November 24, 2022 will mark the 100th anniversary of the signing of the Colorado River Compact. In the eleven months between January and November of 1922, multiple meetings were held between federal and western state representatives that resulted in the Colorado River Compact. Over the course of its history, the legal framework that has emerged to manage development of the Colorado River has come to be known as “the Law of the River.” And it is the Colorado River Compact that has served as the backbone for this vast and complex legal decision-making.
In advance of this important anniversary, we have digitized and published online core records in our holdings that document the negotiation of the Colorado River Compact from Utah’s perspective.
Where To Start
Each of these records holds primary source documentation of Utah’s position when it came to the negotiation of the Colorado River Compact and future use of the Colorado River as a vital resource for sustaining life in the arid West.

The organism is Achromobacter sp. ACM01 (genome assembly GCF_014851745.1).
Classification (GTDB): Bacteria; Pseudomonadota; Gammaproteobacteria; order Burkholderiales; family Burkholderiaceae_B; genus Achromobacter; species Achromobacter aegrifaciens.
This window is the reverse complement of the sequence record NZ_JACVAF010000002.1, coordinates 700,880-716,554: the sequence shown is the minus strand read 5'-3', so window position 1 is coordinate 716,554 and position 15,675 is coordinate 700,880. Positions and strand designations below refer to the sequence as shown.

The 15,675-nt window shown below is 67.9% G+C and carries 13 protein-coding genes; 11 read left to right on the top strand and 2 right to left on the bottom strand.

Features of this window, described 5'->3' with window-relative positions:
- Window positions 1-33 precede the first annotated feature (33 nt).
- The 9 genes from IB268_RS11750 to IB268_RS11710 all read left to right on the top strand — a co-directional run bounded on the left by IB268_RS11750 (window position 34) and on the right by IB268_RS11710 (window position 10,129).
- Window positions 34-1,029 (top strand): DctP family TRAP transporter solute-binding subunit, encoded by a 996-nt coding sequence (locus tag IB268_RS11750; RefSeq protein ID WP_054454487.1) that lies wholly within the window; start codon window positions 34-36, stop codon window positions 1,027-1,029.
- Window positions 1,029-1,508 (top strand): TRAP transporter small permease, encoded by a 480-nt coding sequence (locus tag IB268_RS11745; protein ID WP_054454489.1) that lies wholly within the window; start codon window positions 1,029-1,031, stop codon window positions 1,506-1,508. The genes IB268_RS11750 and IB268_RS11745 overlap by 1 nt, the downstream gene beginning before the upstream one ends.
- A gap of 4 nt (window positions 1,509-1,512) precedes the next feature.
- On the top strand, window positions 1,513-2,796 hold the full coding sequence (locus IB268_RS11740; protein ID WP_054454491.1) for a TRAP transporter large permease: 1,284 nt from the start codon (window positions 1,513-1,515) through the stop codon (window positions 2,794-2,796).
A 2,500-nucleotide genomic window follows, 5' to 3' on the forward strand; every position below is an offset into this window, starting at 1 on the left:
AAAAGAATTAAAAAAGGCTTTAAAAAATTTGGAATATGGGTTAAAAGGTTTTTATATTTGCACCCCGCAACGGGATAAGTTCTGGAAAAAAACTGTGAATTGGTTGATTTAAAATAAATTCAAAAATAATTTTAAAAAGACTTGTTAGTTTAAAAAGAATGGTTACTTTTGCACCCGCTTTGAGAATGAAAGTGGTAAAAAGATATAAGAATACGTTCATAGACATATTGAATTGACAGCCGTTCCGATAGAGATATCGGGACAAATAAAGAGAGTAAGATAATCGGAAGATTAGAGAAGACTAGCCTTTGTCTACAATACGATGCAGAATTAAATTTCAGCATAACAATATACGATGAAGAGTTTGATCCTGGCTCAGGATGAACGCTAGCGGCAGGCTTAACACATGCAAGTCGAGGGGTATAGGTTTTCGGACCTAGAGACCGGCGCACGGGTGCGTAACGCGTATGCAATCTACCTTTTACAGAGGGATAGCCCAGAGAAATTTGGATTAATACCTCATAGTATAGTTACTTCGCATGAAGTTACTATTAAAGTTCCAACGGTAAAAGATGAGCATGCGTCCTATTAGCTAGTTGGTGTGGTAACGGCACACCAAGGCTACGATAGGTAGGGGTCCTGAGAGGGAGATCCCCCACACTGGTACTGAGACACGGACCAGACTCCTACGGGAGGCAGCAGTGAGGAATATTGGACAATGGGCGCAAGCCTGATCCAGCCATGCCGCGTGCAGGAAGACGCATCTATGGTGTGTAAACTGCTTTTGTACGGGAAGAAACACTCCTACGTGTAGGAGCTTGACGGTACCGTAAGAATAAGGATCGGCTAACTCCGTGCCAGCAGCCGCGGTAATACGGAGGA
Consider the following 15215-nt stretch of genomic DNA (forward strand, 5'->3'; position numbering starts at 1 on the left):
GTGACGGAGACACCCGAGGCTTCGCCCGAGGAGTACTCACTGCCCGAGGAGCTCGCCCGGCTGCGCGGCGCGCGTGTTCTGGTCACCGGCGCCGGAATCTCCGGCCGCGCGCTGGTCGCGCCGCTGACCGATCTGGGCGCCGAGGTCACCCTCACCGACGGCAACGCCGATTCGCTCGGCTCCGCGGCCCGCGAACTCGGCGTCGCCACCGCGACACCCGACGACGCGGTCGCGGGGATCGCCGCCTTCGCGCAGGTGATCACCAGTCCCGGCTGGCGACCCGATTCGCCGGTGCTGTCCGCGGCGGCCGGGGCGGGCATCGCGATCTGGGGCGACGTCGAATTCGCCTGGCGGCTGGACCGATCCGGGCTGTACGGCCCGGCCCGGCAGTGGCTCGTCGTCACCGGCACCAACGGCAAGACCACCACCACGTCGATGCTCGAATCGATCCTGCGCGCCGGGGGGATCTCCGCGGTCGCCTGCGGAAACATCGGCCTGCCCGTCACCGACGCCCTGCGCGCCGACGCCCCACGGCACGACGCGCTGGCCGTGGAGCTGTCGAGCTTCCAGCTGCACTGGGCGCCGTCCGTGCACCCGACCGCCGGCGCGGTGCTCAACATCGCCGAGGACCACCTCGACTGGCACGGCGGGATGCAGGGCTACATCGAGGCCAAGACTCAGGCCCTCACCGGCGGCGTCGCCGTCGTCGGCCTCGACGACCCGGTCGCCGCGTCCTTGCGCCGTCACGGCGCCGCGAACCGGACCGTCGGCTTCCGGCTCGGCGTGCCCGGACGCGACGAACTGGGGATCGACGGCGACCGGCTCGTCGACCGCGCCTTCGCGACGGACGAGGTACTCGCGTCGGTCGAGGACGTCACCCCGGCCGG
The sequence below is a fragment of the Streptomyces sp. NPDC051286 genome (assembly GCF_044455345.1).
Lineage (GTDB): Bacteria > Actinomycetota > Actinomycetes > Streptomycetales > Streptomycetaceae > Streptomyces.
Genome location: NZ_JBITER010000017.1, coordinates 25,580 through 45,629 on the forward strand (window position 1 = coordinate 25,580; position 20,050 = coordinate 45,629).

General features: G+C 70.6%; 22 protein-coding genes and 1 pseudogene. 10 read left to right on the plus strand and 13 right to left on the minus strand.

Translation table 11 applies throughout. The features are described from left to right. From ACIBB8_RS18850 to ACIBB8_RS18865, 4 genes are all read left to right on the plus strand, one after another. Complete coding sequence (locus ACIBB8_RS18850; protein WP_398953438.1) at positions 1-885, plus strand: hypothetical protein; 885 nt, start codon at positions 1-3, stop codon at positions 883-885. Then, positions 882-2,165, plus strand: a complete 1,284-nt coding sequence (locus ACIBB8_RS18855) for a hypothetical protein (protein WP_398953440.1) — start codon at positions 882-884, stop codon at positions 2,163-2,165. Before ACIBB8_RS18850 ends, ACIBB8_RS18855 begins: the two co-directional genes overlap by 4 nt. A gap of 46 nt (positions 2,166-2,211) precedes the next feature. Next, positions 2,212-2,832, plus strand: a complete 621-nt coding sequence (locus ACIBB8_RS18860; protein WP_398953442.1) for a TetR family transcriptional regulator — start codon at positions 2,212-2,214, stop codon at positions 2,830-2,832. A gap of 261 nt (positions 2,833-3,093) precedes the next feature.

For a high level view of Utah’s perspective and position at the time the Colorado River Compact was being negotiated, check out the Colorado River Compact Subject Files (Series 206) and Speeches (Series 209) of Utah Governor George Dern.
For a legal perspective on the negotiation of the Colorado River Compact and subsequent legal actions as the Compact was put into effect with water development projects in Utah, check out Utah’s Attorney General’s Colorado River Commission Case Files (Series 165)*. In the Lieutenant Governor Interstate Compacts (Series 20221) records you’ll find agreements on water rights, law enforcement, education, juveniles, mental health, motor vehicles, supervision of parolees, civil defense and disaster, and inter-local cooperation agreements.
For a more technical perspective of the negotiation of the Colorado River Compact and the subsequent changes it brought through major western water projects, explore the Colorado River Water Appropriation Locations Report (Series 2401)* and the Colorado River Project Records (Series 13912) from the State Engineer’s office.
This is part one of a multi-part project. For the next phase, we will focus on the digitization of records that move beyond the Colorado River Compact and document the development and implementation of major water projects in Utah predicated on the annual allotment of Colorado River water as defined in the Colorado River Compact. These resources help tell the story of the complex and important environmental, social, and legal history of the Colorado River and its increasingly important use in Utah, the western US, and Mexico.
*Digital access to Series 2401 and Series 165 will be available by the end of January.